TAPPER: Can you articulate a policy that the Obama administration has for the sweeping wave of protests that are breaking out in North Africa and in Middle Eastern countries? Obviously, as has been said by your administration many times, nobody could have predicted that all of this was going to happen. But certainly the president and administrations long before this president had been articulating the need for democracy and political reform. Is there a plan in place here?
CARNEY: There is a policy, Jake, and we've been very clear about this. And what is important about this policy is that it does apply to every country in the region. First of all, violence against peaceful protesters is unacceptable. The rights, the universal rights of the citizens, the peoples of these countries, must be respected — the right to peaceful assembly, the right to free speech, the right to access of information — to information. And the need for reform is paramount. These are principles that the president has enunciated when he's talked about every country in the region that's experienced unrest.
TAPPER: Those are certainly the principles that exist in the United States — – but that's not really necessarily a policy for what to do in this country, what to do in that country. This country — Egypt, has a functioning military. Libya has a complete vacuum, a lack of infrastructure. Is there a –is there a policy for not just beliefs that the president holds or America holds, but steps that the country will take given unrest in various countries?
CARNEY: Well, the principles guide the policy. And you are right to note that each country is different, and the president has made that point. Every country is different, every country has different traditions, different institutions, and a different relationship in some cases with the United States. But it is important that those overall principles guide our actions.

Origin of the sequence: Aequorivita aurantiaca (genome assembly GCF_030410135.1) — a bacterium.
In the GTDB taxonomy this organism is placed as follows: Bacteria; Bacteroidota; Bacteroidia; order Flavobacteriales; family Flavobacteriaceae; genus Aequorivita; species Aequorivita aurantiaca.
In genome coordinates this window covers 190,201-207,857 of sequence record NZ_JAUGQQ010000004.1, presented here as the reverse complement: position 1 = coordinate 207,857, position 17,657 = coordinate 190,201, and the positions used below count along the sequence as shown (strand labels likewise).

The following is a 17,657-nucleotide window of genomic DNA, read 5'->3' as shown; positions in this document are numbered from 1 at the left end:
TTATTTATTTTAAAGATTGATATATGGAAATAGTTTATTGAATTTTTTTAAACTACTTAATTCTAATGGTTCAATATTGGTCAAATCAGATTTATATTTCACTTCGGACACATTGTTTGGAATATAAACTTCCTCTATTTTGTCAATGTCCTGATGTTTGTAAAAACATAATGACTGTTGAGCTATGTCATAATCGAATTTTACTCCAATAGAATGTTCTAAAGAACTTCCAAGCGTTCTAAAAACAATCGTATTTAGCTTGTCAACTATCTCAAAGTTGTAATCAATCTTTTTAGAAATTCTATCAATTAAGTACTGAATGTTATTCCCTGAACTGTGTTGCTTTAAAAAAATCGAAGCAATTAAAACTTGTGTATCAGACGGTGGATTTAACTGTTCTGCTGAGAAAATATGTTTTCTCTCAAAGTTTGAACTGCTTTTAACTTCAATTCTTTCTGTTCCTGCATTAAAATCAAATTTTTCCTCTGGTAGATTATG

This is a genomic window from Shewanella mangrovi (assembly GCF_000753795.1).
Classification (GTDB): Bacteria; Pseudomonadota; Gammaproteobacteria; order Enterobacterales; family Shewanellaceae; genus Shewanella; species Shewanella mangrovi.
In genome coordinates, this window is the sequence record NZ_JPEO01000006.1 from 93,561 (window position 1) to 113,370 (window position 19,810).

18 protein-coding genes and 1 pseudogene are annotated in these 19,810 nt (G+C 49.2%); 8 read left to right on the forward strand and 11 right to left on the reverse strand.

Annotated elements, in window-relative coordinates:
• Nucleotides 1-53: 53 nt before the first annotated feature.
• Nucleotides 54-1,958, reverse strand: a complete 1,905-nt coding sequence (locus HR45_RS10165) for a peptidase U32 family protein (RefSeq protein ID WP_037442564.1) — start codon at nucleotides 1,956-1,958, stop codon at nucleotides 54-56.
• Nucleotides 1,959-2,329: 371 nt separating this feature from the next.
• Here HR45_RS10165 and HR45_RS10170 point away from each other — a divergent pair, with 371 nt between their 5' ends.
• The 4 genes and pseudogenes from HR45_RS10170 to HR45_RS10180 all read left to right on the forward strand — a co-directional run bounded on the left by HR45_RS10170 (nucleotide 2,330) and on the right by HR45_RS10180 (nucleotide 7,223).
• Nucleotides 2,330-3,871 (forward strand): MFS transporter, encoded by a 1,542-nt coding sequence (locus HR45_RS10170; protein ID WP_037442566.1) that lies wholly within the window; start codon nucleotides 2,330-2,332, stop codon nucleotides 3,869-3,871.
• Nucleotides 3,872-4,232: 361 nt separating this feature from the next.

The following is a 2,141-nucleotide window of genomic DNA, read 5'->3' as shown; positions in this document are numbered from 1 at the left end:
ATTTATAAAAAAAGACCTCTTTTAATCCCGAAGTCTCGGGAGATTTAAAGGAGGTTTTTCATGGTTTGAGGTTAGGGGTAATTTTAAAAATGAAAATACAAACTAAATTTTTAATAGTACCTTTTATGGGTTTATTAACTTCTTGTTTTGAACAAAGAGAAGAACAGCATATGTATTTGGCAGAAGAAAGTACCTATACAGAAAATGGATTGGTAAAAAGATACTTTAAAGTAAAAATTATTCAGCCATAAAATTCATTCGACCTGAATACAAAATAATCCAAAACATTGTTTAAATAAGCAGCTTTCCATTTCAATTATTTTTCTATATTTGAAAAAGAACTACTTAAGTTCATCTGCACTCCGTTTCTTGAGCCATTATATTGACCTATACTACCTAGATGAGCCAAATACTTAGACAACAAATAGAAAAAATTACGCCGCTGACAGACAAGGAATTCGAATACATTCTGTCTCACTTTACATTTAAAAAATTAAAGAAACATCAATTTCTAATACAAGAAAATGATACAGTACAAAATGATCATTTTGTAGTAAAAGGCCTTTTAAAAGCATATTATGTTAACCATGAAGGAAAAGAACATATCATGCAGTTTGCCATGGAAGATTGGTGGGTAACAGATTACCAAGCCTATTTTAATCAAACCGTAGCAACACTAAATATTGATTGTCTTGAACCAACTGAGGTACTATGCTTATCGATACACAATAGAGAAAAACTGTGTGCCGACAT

And what I would say is that in each case we are guided by the principles, and also by the fact that the unrest, the demonstration by the peoples of these countries of their desire for greater political – greater access to the political system, greater freedom, fuller rights — we support. We support those aspirations of those people. And we are — but we are not dictating outcomes and we are not telling the people of any country who their leaders should be or should not be. That is up for the people of Libya to decide, just as it is up for the people of Egypt to decide.
TAPPER: Is it fair to call this policy as it's formulated ad hoc, or ad-libbed?
CARNEY: No, I think quite the contrary. It's been – there is a very clear set of principles that guide the policy, and I think that when you talk about broad policies in the foreign policy arena, the ones that are not ad hoc are the ones that are guided by a broad set of principles and not situation-specific or country-specific.
Which is not to say, as I said, that how we handle or react or act proactively in that — with regard to the situation in every country doesn't differ depending on the country, because we obviously want — you know, we're looking for positive outcomes.
TAPPER: Sorry, this one's the final question, I'm sorry. But just — you guys are prepared — you have a policy for if this were to happen in Jordan, if this were to happen in Saudi Arabia, if this were to happen in Morocco. You have plans for all of these different countries?
CARNEY: I'm not sure what you mean by plans, but we would be — without speculating on what might happen, our policies — our policy in the region and towards the unrest we've seen in these countries has been consistent and would apply going forward.